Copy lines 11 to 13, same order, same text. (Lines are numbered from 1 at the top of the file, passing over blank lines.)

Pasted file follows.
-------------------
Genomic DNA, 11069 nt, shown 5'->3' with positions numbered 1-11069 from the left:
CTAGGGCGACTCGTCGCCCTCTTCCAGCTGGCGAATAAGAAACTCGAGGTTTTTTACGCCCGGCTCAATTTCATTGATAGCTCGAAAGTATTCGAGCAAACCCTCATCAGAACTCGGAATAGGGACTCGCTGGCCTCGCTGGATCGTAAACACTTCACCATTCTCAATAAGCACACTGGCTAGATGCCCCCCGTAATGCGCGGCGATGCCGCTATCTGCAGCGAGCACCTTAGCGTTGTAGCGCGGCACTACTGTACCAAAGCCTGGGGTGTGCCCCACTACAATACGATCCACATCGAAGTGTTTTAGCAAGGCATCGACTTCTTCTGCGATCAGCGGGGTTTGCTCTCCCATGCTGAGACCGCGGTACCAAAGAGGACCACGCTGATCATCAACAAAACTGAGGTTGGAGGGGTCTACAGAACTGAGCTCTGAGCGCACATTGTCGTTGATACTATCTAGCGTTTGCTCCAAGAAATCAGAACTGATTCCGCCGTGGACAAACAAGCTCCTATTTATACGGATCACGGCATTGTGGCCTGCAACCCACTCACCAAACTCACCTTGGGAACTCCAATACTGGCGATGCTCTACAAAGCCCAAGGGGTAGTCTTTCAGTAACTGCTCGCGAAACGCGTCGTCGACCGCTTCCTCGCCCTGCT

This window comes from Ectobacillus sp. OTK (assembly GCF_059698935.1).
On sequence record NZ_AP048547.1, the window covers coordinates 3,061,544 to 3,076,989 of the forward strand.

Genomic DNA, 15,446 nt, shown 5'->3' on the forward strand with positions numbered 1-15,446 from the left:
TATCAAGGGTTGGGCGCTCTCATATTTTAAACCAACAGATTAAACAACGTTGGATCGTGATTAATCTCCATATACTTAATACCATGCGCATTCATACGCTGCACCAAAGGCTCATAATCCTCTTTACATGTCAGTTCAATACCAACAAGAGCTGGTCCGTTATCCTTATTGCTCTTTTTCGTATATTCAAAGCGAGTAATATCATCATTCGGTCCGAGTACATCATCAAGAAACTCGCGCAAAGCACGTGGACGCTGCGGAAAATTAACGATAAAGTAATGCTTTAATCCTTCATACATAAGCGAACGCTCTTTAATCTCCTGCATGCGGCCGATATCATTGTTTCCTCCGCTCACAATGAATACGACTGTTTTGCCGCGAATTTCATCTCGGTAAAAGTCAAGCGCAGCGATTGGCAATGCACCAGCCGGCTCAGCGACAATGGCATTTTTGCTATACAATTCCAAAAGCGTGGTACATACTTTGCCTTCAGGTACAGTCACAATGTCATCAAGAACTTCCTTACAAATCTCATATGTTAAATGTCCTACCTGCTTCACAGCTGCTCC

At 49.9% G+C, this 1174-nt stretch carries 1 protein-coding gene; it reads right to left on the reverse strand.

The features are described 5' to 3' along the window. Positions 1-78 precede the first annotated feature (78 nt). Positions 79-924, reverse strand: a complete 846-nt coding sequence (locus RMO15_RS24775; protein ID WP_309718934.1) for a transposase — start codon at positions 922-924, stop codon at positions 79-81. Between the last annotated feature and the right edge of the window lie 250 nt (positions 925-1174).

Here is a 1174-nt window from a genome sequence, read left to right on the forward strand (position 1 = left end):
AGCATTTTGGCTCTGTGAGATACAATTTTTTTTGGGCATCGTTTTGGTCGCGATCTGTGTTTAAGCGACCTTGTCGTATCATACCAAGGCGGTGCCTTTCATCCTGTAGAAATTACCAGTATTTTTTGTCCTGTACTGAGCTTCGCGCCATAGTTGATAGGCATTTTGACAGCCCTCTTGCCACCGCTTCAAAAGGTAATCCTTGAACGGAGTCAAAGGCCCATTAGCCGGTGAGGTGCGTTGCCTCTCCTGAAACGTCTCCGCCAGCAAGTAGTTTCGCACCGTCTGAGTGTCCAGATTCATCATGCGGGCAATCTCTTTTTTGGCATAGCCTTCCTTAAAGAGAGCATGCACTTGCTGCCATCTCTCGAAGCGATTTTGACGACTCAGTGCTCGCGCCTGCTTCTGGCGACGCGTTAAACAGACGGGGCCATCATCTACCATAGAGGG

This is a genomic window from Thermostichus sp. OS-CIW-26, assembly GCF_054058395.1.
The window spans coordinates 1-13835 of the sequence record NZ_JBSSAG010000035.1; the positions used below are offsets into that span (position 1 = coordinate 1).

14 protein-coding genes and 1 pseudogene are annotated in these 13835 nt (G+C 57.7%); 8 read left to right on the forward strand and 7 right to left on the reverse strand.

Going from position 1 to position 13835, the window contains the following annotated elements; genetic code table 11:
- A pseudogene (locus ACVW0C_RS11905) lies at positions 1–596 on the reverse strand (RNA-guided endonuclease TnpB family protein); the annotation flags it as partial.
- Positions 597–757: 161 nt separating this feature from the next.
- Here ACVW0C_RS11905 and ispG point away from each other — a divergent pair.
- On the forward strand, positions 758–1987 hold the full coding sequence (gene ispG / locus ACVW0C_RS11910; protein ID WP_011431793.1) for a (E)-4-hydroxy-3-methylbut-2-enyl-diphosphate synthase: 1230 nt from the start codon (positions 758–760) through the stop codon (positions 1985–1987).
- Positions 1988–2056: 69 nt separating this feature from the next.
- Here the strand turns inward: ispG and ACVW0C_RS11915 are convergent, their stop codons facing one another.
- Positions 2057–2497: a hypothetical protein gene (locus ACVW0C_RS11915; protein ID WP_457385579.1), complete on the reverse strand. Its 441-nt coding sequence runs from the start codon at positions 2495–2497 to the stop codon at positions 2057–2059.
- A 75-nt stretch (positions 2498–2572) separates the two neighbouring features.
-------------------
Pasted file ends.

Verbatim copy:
This is a genomic window from Thermostichus sp. OS-CIW-26, assembly GCF_054058395.1.
The window spans coordinates 1-13835 of the sequence record NZ_JBSSAG010000035.1; the positions used below are offsets into that span (position 1 = coordinate 1).

14 protein-coding genes and 1 pseudogene are annotated in these 13835 nt (G+C 57.7%); 8 read left to right on the forward strand and 7 right to left on the reverse strand.